Seven concerns the investigation of a series of murders linked to the seven deadly sins. We are told that the killer remains so long at large because he is especially clever, leaving behind no clues to his identity. I have a different theory. Seven is a dark film, figuratively but more importantly literally. I think the clues are there, but the police can’t find them in the beams of their silly flashlights. Well, that and the fact that it shows a certain deficiency of mind never to have grasped the concept of the overhead light.
Of course, it’s all in the service of mood and atmosphere and metaphor, but I find I prefer my metaphor with a few more photons. On the other hand, only in the darkness could some of the film’s banal observations on life appear to be profound. “I sympathize completely,” Detective William Somerset tells his partner, David Mills. “Apathy is the solution. I mean, it’s easier to lose yourself in drugs than it is to cope with life. It’s easier to steal what you want than it is to earn it. It’s easier to beat a child than it is to raise it.” Is it? Somerset, supposedly cultured, well-read, and wise, comes off as jaded when in fact he is merely myopic. As Mills says, Just having a library card doesn’t make you Yoda.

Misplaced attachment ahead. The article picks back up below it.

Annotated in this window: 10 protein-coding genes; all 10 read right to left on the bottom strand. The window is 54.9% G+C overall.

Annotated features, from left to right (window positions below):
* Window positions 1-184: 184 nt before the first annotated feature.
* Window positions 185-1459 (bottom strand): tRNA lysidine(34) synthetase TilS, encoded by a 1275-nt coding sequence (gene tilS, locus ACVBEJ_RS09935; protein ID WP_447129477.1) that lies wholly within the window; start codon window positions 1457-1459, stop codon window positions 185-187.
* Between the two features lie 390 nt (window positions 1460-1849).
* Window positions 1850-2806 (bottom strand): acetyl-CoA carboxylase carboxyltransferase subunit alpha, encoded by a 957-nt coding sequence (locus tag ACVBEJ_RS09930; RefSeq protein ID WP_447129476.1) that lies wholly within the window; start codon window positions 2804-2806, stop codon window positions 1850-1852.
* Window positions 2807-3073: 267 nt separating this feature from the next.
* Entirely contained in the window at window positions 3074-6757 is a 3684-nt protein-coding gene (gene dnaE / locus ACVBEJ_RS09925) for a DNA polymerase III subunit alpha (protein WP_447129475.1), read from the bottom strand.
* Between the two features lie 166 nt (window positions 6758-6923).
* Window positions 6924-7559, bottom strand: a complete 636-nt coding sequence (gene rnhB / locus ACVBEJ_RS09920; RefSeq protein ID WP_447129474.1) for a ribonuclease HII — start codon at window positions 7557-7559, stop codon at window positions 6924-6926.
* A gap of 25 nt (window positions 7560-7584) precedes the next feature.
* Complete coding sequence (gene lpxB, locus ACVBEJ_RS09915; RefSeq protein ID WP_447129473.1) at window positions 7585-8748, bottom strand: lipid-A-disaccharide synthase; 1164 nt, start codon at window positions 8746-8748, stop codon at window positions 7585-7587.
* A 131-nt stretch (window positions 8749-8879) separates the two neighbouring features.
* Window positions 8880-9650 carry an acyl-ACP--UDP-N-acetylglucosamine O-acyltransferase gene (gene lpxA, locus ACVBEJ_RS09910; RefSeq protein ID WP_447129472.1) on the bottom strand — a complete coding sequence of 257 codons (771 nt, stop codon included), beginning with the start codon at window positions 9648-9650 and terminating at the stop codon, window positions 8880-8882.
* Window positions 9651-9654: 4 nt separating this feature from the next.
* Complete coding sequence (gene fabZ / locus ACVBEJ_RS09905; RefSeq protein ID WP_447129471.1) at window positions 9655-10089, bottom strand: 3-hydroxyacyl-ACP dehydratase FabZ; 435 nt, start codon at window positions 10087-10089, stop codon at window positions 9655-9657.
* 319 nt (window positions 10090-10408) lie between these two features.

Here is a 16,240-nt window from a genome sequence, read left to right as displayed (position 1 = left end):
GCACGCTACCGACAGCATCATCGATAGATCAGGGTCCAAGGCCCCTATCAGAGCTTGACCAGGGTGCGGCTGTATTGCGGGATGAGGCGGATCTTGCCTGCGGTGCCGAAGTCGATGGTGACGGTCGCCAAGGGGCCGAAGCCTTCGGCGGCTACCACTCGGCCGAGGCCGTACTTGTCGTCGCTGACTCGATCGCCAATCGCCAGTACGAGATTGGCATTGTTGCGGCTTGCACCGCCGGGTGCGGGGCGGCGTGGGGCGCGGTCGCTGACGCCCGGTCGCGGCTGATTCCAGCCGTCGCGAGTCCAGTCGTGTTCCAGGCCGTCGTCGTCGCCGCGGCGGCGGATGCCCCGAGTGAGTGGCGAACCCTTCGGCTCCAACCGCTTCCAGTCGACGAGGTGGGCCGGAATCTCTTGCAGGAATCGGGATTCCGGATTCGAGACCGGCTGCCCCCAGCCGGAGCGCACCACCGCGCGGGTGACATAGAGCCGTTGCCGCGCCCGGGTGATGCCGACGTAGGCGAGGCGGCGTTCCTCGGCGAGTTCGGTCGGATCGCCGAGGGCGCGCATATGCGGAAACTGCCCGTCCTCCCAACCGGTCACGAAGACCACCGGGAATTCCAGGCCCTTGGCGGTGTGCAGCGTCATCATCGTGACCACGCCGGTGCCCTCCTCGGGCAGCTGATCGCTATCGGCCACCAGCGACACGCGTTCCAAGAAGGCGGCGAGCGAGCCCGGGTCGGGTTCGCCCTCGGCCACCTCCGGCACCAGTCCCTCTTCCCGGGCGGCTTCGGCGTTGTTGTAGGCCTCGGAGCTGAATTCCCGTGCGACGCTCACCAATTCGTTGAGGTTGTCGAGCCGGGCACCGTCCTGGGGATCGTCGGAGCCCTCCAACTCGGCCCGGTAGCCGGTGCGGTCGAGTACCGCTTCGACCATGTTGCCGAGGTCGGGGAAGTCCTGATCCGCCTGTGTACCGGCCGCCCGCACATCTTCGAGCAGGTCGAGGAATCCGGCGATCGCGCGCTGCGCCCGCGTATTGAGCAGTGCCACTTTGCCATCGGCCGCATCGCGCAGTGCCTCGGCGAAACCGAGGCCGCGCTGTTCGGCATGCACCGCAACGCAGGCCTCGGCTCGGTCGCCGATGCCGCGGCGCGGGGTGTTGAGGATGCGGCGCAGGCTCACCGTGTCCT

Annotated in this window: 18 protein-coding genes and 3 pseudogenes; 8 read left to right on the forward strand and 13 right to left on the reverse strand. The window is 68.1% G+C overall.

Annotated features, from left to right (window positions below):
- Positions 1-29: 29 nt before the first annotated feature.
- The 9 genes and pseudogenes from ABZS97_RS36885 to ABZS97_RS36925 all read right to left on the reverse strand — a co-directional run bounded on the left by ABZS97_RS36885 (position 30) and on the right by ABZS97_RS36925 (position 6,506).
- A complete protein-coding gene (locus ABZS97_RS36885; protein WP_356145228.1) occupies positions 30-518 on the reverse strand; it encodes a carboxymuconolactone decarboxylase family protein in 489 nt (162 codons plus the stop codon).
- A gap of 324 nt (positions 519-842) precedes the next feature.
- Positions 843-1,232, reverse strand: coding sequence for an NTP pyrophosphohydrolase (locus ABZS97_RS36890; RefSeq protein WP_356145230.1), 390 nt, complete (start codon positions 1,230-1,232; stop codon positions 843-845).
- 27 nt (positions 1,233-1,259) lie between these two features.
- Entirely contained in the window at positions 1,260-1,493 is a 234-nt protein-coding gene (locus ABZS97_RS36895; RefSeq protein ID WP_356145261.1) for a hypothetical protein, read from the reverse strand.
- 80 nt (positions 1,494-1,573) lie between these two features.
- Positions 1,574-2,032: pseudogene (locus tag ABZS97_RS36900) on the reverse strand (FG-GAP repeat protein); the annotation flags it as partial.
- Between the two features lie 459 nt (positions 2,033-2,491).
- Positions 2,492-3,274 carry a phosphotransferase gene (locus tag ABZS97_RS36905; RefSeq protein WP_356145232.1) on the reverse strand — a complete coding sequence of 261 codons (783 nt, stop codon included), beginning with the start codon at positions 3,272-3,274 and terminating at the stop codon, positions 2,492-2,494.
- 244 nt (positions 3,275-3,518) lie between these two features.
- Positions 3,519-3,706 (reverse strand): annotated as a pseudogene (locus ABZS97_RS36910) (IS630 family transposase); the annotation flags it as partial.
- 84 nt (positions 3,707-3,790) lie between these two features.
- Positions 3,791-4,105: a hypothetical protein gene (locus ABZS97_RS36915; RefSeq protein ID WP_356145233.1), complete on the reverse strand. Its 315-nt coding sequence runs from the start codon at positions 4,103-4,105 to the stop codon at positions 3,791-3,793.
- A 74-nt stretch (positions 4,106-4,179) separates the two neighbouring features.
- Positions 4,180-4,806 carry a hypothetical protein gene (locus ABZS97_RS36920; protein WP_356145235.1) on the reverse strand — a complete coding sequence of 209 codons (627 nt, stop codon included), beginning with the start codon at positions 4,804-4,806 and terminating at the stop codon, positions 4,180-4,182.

It helps enormously if you buy into the film’s conceit that the detectives are working in Hell. In Hell, nothing much needs to make sense except as a form of punishment. In Hell, a man can kill five people in five days, each one meticulously planned to allow plenty of time for slow torture, and he can do this without attracting the eye of a single witness or leaving a single clue. In Hell, obviously, one never sleeps. Which is a bummer since it’s always so damn dark.
Fortunately the actors are all quite good. Morgan Freeman as Somerset, Brad Pitt as Mills, and Kevin Spacey as…well, Kevin Spacey. Morgan certainly sounds good spouting all his nonsense. And the film has a few genuinely funny moments sprinkled about, as when Mills tires of the source material for the seven deadly sins — books like Dante’s Inferno — and gets the Cliff’s Notes versions instead. But it’s all in the service of a story that gets its weltanschauung wrong. Here, apathy leads to crime. The reality is far worse: it leads to not caring about crime.